The first environmental conference I ever attended was the inaugural Post Landfill Action Network (PLAN) Students for Zero Waste conference in October of 2014. I was a student in college, took the train from school to Durham, New Hampshire, and was able to identify other conference attendees by their overnight packs and sleeping bags; part of the budget-friendly nature of the conference included a sleepover at a local church.
I learned a lot, met hundreds of amazing people, practiced networking with industry professionals, and experienced that positive and energizing feeling of wanting to change the world while leaping over tall buildings. The organizers—college students themselves—did an outstanding job of balancing many different types of speakers, including scientists, activists, corporations, non-profit organizations, authors, student groups, and thought leaders.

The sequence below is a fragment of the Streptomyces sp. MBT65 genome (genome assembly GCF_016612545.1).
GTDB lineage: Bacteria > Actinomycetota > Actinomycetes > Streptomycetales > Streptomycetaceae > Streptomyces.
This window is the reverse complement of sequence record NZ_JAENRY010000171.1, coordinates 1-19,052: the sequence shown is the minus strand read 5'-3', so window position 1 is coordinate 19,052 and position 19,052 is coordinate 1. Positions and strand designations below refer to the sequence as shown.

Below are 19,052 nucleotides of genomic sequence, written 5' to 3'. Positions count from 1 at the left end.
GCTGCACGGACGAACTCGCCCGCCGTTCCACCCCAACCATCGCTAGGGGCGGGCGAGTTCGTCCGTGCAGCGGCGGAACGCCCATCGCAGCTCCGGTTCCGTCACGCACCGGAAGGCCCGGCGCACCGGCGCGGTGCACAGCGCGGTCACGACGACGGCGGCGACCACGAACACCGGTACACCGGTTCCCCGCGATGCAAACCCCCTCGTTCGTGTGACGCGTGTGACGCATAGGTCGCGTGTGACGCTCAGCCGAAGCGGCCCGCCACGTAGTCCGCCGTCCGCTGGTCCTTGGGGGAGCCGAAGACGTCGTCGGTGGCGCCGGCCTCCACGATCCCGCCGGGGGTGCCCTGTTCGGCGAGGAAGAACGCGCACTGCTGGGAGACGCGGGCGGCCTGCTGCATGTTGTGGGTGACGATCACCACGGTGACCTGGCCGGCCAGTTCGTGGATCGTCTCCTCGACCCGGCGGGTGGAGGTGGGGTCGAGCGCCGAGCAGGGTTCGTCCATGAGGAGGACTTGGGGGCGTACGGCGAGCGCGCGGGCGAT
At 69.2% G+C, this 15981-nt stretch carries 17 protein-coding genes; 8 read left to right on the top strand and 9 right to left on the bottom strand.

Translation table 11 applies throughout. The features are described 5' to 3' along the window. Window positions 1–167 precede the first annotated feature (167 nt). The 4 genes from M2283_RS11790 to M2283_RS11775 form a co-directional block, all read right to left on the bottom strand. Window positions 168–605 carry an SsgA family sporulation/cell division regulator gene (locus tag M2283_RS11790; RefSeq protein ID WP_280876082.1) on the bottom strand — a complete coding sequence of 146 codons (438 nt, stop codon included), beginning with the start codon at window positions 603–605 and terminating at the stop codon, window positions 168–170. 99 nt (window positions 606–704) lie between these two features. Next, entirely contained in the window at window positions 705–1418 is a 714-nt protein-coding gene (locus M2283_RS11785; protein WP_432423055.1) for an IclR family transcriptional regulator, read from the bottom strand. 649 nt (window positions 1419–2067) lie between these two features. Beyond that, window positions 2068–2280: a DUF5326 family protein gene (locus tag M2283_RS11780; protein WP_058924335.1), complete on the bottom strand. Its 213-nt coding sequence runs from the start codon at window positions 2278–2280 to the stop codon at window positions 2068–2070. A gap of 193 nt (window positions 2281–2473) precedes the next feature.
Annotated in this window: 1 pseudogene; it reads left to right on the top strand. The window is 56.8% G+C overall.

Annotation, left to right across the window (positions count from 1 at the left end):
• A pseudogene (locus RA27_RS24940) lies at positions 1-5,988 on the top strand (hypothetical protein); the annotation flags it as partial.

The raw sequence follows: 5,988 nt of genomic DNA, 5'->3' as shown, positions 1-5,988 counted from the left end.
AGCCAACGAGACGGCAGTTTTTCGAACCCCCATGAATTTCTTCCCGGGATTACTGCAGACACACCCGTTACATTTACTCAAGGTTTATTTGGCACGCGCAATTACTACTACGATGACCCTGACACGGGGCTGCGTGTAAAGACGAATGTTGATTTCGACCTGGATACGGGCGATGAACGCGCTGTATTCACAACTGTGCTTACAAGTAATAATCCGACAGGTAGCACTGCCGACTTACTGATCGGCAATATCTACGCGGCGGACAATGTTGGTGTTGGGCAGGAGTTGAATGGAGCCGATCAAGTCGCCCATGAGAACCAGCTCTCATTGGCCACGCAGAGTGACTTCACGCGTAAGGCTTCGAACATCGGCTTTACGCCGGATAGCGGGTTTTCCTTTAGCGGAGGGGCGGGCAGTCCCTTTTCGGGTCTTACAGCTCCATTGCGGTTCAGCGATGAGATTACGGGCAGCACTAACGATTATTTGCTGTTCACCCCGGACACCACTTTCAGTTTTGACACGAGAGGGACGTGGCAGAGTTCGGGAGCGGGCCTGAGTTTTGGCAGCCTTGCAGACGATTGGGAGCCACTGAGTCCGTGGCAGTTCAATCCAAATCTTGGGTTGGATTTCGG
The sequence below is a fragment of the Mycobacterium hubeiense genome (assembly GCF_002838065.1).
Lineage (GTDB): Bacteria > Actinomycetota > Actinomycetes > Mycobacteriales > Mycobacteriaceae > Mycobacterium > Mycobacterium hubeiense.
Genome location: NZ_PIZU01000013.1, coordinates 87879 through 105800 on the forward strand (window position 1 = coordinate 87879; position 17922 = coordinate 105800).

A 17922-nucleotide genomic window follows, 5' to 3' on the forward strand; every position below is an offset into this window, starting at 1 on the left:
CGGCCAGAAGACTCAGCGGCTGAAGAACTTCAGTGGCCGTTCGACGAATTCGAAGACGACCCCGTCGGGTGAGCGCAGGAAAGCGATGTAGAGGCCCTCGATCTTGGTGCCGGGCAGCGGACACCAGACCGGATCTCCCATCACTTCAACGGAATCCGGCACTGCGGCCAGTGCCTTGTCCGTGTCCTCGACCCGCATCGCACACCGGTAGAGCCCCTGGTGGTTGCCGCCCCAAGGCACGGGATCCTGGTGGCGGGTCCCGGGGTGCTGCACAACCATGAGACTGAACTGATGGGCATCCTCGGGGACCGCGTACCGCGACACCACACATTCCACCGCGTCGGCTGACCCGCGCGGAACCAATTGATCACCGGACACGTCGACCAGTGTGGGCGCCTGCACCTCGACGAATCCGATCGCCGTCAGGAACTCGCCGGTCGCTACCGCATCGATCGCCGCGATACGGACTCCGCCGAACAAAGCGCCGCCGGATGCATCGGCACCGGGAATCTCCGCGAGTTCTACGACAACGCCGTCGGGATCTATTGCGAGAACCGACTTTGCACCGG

This October, I again attended the PLAN Students for Zero Waste Conference—this time at University of Pennsylvania in Philadelphia, PA. This time, I attended not as a student (even though I am currently in graduate school), but as an industry professional with four years of work experience in the environmental field. Perhaps I had changed, perhaps PLAN had changed (probably both), but somehow I did not leave this conference with the same energized aura that I associate with environmental conferences. Instead, I took away an updated understanding of the Zero Waste movement, especially among the youth and student sector.